A Neuro-Philosophy of History: “Sustainable History”; with Dignity, and without Directionality

Philosophies of history tend to assume one form or another of directionality. For an important number of philosophers, History has been understood to have a definite trajectory, moving forward to some specified end-state. These end-states have varied, from idealized conceptions of social and political harmony to dystopian visions of anarchism. The remarkable fact is that many such theories shared a common assumption: the seeds of future stages of history already existed in the present arrangement of things, and with the right “science” of history, we could predict “off the page” what comes next. When this prediction fails to manifest, “historical determinism” is strongly criticized. These reactions leave out two important points. First, any deterministic characterization of history is at odds with effective human agency. Second, and partly for these reasons, the idea of historical determinism denies the crucial role of dignity in History—a central tenet of what I have elsewhere defined as Sustainable History. The quest for dignity in public life can lead to seismic changes in national and global politics, overturning established regimes, sometimes more rapidly than expected. Dignity very often underlies the call for political change. When a directional interpretation of history is abandoned, greater clarity emerges with regard to the relationship between individual dignity and political stability.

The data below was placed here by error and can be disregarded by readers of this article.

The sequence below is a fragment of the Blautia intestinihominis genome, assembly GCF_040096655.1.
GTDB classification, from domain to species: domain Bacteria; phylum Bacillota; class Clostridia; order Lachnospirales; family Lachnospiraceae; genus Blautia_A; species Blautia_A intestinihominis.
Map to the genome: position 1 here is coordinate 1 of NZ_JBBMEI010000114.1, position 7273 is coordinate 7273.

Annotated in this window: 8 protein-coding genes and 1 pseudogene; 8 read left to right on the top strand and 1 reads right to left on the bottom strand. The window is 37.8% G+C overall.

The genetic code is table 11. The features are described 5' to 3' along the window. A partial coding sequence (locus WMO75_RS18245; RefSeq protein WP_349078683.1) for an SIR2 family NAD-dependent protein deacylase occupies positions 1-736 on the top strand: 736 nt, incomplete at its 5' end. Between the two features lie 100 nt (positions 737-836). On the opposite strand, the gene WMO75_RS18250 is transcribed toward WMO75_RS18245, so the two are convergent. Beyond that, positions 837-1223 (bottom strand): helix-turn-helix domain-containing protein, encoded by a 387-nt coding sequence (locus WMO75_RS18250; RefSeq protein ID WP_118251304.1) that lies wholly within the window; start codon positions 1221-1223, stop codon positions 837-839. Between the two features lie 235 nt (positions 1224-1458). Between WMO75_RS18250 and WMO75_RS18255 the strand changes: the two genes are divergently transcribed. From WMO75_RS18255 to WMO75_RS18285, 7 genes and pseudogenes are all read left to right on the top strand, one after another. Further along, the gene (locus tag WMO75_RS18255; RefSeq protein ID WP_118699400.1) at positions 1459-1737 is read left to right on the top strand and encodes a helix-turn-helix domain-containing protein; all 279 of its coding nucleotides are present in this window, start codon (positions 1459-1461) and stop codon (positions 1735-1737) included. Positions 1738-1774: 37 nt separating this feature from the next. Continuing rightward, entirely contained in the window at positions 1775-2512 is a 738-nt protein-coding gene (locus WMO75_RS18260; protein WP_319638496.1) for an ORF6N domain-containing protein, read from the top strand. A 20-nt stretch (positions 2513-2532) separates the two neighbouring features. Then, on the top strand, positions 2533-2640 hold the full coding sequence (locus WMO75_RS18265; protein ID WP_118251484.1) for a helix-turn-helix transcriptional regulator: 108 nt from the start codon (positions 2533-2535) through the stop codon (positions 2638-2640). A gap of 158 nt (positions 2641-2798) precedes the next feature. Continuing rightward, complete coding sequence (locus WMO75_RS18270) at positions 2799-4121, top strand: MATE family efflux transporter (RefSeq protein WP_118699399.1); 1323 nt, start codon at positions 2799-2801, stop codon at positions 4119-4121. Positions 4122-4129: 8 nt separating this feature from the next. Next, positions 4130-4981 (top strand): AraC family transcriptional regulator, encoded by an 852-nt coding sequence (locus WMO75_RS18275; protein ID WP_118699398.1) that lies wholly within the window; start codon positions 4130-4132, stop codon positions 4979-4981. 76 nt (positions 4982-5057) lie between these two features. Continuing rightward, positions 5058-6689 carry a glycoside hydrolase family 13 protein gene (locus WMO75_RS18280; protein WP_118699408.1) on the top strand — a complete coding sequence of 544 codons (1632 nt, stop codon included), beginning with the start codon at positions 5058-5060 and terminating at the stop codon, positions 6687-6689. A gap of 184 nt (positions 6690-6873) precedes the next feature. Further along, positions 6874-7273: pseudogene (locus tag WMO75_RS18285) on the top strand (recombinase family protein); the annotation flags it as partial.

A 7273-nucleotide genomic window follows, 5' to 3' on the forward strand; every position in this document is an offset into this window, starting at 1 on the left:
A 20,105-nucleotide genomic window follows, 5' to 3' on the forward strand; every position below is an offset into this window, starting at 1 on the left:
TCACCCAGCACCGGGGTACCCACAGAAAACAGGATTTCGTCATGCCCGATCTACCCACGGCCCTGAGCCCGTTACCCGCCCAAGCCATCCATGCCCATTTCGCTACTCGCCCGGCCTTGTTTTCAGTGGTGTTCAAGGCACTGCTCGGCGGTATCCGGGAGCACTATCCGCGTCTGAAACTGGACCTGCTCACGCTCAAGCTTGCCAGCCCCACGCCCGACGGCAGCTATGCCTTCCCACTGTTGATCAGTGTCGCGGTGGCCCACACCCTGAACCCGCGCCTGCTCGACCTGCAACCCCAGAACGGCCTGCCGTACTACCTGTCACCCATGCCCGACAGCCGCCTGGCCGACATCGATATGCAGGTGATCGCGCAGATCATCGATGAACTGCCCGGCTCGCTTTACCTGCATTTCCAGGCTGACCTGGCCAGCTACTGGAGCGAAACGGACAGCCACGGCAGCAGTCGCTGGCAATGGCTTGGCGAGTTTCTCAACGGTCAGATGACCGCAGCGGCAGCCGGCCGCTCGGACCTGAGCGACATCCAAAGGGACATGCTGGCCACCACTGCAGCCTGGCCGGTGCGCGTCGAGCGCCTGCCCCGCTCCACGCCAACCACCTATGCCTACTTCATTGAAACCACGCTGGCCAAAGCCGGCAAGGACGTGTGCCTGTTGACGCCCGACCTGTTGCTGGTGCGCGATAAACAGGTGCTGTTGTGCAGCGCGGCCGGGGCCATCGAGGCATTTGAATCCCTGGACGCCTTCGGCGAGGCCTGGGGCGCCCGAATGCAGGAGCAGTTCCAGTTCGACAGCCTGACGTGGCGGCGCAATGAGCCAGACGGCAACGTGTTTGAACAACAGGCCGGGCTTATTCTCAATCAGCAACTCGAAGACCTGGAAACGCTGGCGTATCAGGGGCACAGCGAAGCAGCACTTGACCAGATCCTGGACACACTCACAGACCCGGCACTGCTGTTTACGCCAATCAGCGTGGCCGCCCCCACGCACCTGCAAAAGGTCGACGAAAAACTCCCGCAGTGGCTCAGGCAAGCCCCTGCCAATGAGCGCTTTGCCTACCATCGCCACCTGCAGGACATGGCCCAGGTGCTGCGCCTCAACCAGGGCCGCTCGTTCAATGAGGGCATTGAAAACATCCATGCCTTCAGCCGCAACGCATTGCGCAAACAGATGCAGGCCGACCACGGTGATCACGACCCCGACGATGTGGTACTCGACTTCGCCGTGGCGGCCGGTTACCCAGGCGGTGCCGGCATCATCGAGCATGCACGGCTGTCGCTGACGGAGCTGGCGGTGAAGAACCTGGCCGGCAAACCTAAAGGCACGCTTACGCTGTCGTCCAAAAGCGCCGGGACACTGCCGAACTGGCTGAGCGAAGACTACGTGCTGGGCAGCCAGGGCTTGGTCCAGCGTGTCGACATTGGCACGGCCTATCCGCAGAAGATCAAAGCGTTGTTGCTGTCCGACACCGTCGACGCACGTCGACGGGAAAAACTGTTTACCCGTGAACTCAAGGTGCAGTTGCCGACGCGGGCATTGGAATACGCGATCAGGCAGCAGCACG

About Giorgio Bertini

Research Professor. Founder Director at Learning Change Project - Research on society, culture, art, neuroscience, cognition, critical thinking, intelligence, creativity, autopoiesis, self-organization, rhizomes, complexity, systems, networks, leadership, sustainability, thinkers, futures ++
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